Hey, it's deja vu all over again!
There have been a number of attempts over the past 30 years to move the US away from paper dollars over to dollar coins, but every attempt has failed. The reasoning behind the change has been a simple one: minting coins is cheaper than printing bills, at least in the long run.
This is something I've covered more than once, wondering when Congress would finally make the decision to pull the plug on the dollar bill. It looks like coin advocates in Congress are going to give it another try.
I expect the usual pushback from opponents to the idea, but I think the time has come to get rid of the dollar bill because of it's cost. While it's cheaper up front to print bills, they generally don't last very long as compared to coins. While the article linked just above states that dollar bills last 48 months, in truth they last an average of 20 months. Higher denominations do last longer, with $100 dollar bills remaining in circulation the longest.
Coins, while they cost about 3 times more to make than bills, last an average of 30 years, or about 15 times longer than bills. Overall that means the $1 coins are cheaper because they only need to be replaced one-fifteenth as often as the dollar bill.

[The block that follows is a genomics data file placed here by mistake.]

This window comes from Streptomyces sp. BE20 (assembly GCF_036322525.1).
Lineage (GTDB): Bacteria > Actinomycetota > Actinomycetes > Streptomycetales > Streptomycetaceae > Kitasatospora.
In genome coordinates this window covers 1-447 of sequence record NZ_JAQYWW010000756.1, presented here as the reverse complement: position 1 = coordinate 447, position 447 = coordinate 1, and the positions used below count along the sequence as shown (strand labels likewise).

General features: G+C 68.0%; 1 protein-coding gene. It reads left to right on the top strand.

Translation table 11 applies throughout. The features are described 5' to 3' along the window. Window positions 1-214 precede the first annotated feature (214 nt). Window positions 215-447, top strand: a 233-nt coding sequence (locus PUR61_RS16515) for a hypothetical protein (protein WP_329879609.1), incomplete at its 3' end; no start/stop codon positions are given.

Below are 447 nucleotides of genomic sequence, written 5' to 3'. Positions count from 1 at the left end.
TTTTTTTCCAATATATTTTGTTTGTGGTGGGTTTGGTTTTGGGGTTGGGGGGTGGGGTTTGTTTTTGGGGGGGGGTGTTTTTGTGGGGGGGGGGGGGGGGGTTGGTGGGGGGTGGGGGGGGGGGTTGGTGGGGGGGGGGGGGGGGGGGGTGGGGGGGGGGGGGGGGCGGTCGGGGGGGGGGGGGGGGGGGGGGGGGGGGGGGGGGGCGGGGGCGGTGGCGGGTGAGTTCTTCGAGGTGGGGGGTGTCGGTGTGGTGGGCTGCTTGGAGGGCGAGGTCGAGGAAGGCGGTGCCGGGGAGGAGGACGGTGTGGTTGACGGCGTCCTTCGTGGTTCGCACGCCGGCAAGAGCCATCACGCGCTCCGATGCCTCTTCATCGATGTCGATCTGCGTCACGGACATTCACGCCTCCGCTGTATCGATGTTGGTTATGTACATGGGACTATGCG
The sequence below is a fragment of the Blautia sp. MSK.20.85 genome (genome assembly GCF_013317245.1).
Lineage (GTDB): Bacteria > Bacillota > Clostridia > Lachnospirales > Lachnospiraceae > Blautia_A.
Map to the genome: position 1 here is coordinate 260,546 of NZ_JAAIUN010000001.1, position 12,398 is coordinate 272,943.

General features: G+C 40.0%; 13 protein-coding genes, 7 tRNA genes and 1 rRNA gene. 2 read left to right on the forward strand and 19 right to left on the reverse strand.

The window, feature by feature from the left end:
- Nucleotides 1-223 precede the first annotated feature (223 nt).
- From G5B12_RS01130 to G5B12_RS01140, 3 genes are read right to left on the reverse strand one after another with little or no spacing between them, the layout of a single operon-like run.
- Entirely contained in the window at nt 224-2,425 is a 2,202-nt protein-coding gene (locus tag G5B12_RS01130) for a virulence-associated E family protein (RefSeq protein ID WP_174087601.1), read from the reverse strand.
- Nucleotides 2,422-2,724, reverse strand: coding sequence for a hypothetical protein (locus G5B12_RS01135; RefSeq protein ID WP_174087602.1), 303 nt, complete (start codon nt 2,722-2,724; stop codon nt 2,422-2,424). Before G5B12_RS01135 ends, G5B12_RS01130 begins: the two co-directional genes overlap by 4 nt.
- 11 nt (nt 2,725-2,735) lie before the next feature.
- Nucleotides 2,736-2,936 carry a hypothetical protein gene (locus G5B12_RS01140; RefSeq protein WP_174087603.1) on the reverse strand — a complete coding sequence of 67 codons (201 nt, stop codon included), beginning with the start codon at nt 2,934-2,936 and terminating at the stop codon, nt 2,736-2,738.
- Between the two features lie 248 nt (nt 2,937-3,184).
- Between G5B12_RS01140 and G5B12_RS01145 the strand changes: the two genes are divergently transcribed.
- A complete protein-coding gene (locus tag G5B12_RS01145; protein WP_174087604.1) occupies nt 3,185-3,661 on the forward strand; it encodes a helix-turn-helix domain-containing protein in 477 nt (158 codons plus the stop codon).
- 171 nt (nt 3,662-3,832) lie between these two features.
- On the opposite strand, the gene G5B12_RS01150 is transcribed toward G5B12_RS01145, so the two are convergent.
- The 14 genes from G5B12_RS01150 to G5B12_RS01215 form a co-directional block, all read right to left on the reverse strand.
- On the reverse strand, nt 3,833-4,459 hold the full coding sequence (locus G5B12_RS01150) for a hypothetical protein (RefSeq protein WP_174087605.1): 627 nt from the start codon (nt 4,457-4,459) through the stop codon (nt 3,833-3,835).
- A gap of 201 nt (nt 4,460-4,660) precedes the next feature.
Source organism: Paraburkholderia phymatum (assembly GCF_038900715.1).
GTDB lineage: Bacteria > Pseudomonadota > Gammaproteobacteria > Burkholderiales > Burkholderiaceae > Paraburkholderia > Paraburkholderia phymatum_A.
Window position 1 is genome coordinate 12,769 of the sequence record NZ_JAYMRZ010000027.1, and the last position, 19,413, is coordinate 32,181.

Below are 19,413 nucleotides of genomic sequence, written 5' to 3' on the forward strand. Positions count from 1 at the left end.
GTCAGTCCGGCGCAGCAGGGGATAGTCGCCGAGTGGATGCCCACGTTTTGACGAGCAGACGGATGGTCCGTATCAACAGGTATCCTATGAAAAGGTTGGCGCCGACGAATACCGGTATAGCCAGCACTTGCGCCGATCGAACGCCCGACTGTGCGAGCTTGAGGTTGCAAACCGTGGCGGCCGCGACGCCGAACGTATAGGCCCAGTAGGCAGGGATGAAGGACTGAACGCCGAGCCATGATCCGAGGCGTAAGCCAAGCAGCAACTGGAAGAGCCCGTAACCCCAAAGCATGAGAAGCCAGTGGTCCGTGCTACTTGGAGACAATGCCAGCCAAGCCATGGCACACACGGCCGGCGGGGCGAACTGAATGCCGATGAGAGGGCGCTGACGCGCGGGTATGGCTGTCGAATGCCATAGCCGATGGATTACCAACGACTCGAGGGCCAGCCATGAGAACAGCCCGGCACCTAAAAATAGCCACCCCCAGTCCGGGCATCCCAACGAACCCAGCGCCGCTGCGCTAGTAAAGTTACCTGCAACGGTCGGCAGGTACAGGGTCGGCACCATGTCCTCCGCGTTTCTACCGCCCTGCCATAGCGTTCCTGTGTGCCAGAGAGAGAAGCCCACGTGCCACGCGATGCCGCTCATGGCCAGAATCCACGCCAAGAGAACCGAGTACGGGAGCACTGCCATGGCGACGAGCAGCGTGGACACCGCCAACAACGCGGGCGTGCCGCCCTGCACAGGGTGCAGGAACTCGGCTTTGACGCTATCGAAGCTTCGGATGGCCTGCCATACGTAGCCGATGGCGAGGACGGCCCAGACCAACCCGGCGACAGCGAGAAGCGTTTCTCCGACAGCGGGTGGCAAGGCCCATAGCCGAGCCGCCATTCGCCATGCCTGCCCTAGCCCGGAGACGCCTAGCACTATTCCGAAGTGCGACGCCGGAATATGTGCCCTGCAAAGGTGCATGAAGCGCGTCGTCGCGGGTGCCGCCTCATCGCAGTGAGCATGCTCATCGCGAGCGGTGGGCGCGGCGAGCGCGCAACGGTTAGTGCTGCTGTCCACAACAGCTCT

While it makes economic sense to make the change to the $1 coin, every attempt has failed because Congress refused to eliminate the $1 bill. Until that is made a condition of issuing dollar coins, the coins will fail, just as they have since the Susan B. Anthony dollar in 1979. (The Anthony dollar coin failed for another reason – it was almost indistinguishable from the quarter. That's why the follow on attempts like the Sacagewea and Presidents dollar coins looked different, sporting a gold color and smooth edges.)
It's time to save the taxpayers some money by changing over to a less expensive means of making our currency.